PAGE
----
Earlier today I got a phone call from my mother telling me that my grandfather had a heart attack. About 90 minutes later, I learned he died.
He recently fell in his ice-covered driveway and broke every rib on one side. One of those broken bones pierced and collapsed his lung. He'd been struggling to recover from that, but his blood pressure never made it to normal levels, hovering around 70/30.
We talked several times a week while he worked to get better. We were pretty close. Rogers is not my birth name, but rather the name of the second man that my mom married, a man who was a raging alcoholic. I never knew my bio dad until years later. The examples of men up to that point in my life were pretty much disappointments.
My grandmother, Nana, married Jerry after my mom married Rogers. Nana and Jerry lived in Rockford, Illinois, far from Sioux City, Iowa, where we lived. We saw them a couple of times a year.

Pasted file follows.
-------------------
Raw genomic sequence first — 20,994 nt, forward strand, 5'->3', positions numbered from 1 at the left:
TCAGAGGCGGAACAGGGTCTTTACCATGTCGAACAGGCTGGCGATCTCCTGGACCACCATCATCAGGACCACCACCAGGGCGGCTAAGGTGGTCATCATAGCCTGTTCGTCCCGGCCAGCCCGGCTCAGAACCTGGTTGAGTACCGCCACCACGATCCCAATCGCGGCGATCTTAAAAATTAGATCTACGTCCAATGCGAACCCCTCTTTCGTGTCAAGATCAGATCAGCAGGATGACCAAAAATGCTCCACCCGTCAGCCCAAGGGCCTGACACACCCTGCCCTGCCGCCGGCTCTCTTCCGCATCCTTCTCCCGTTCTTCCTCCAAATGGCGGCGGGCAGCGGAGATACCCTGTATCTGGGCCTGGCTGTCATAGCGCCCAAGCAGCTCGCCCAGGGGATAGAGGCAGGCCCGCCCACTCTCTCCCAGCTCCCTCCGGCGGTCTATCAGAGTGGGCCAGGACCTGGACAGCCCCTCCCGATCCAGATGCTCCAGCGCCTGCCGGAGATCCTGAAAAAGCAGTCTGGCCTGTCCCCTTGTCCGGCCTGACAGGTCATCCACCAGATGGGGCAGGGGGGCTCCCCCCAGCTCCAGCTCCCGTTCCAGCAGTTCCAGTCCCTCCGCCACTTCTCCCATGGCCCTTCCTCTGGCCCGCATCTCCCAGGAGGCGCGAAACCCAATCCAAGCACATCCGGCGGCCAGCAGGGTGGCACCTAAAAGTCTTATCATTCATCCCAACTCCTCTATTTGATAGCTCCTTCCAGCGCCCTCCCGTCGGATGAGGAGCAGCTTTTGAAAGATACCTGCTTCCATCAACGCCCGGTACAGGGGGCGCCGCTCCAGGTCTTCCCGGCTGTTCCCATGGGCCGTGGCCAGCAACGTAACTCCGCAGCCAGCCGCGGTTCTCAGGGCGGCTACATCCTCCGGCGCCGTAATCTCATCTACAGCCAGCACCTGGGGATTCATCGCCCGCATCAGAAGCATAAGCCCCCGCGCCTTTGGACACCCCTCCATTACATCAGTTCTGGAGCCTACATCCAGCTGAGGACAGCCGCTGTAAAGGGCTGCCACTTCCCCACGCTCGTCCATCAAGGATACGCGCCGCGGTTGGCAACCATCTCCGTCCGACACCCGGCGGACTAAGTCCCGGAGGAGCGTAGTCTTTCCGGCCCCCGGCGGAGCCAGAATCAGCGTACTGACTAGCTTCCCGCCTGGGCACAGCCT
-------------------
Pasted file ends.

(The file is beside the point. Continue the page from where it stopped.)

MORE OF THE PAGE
Each time I saw Jerry, I saw that he treated Nana with great care and respect, unlike how Rogers treated my mother. Jerry was a strong union man, and not shy about his opinions. He always told me that if I had the courage to speak an opinion, I should have the backbone to sign my name to it - in big letters. He loved America - to the point where he wouldn't buy anything that wasn't American-made.
To me, he came to define what a man was, something my step-father, Rogers, never approached. When my step-father beat my mom and put her in the hospital, it was Jerry who drove from Rockford and beat the living crap out of the man who hurt my mother. It was the last time Rogers touched her.
I'd like to think that it was Jerry's influence that helped Mom finally choose a good man in marrying her third husband, Kerm, who to this day treats my mom with the same great care and respect that Jerry always treated Nana. Though Jerry came into Mom's life when she was well into adulthood, he loved her completely as his daughter. They had a remarkable relationship.
It was this giant of a man who taught me how to be an American, how to love a woman, how to play cribbage, and how to have manners at the dinner table. He was the closest thing to a dad I've known. And I'd like to think that God gave me influence over 6 young men - sons and step-sons - to help carry on what Jerry taught me.
Jerry's greatest gift to me was his unwavering belief in me. He loved my art, raved about my cards, and was always immensely proud of my achievements as though they were his own.
I'm lucky to have known such a truly great man.